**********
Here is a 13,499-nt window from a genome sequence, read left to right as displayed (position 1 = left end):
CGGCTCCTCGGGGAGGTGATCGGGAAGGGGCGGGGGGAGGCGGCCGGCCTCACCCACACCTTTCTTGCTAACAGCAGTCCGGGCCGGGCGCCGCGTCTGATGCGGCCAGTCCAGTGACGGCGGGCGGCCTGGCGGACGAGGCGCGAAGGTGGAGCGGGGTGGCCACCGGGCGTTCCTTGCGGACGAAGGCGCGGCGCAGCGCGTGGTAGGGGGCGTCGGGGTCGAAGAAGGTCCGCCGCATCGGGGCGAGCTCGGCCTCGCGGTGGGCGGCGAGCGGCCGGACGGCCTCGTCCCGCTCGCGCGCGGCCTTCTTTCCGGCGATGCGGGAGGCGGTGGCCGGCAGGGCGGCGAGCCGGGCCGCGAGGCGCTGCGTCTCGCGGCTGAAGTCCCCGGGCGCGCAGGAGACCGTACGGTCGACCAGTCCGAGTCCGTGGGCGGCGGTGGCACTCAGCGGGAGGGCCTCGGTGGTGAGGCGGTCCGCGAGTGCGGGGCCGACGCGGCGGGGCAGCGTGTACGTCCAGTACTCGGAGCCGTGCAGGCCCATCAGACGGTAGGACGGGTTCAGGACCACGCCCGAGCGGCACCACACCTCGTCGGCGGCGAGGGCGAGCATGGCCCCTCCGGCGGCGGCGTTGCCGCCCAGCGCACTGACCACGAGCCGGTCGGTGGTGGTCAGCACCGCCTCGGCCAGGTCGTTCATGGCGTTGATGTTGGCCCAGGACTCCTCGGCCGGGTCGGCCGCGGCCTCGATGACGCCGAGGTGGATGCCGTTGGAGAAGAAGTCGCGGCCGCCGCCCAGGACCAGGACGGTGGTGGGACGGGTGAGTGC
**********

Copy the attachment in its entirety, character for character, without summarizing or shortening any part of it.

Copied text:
Here is a 13,499-nt window from a genome sequence, read left to right as displayed (position 1 = left end):
CGGCTCCTCGGGGAGGTGATCGGGAAGGGGCGGGGGGAGGCGGCCGGCCTCACCCACACCTTTCTTGCTAACAGCAGTCCGGGCCGGGCGCCGCGTCTGATGCGGCCAGTCCAGTGACGGCGGGCGGCCTGGCGGACGAGGCGCGAAGGTGGAGCGGGGTGGCCACCGGGCGTTCCTTGCGGACGAAGGCGCGGCGCAGCGCGTGGTAGGGGGCGTCGGGGTCGAAGAAGGTCCGCCGCATCGGGGCGAGCTCGGCCTCGCGGTGGGCGGCGAGCGGCCGGACGGCCTCGTCCCGCTCGCGCGCGGCCTTCTTTCCGGCGATGCGGGAGGCGGTGGCCGGCAGGGCGGCGAGCCGGGCCGCGAGGCGCTGCGTCTCGCGGCTGAAGTCCCCGGGCGCGCAGGAGACCGTACGGTCGACCAGTCCGAGTCCGTGGGCGGCGGTGGCACTCAGCGGGAGGGCCTCGGTGGTGAGGCGGTCCGCGAGTGCGGGGCCGACGCGGCGGGGCAGCGTGTACGTCCAGTACTCGGAGCCGTGCAGGCCCATCAGACGGTAGGACGGGTTCAGGACCACGCCCGAGCGGCACCACACCTCGTCGGCGGCGAGGGCGAGCATGGCCCCTCCGGCGGCGGCGTTGCCGCCCAGCGCACTGACCACGAGCCGGTCGGTGGTGGTCAGCACCGCCTCGGCCAGGTCGTTCATGGCGTTGATGTTGGCCCAGGACTCCTCGGCCGGGTCGGCCGCGGCCTCGATGACGCCGAGGTGGATGCCGTTGGAGAAGAAGTCGCGGCCGCCGCCCAGGACCAGGACGGTGGTGGGACGGGTGAGTGC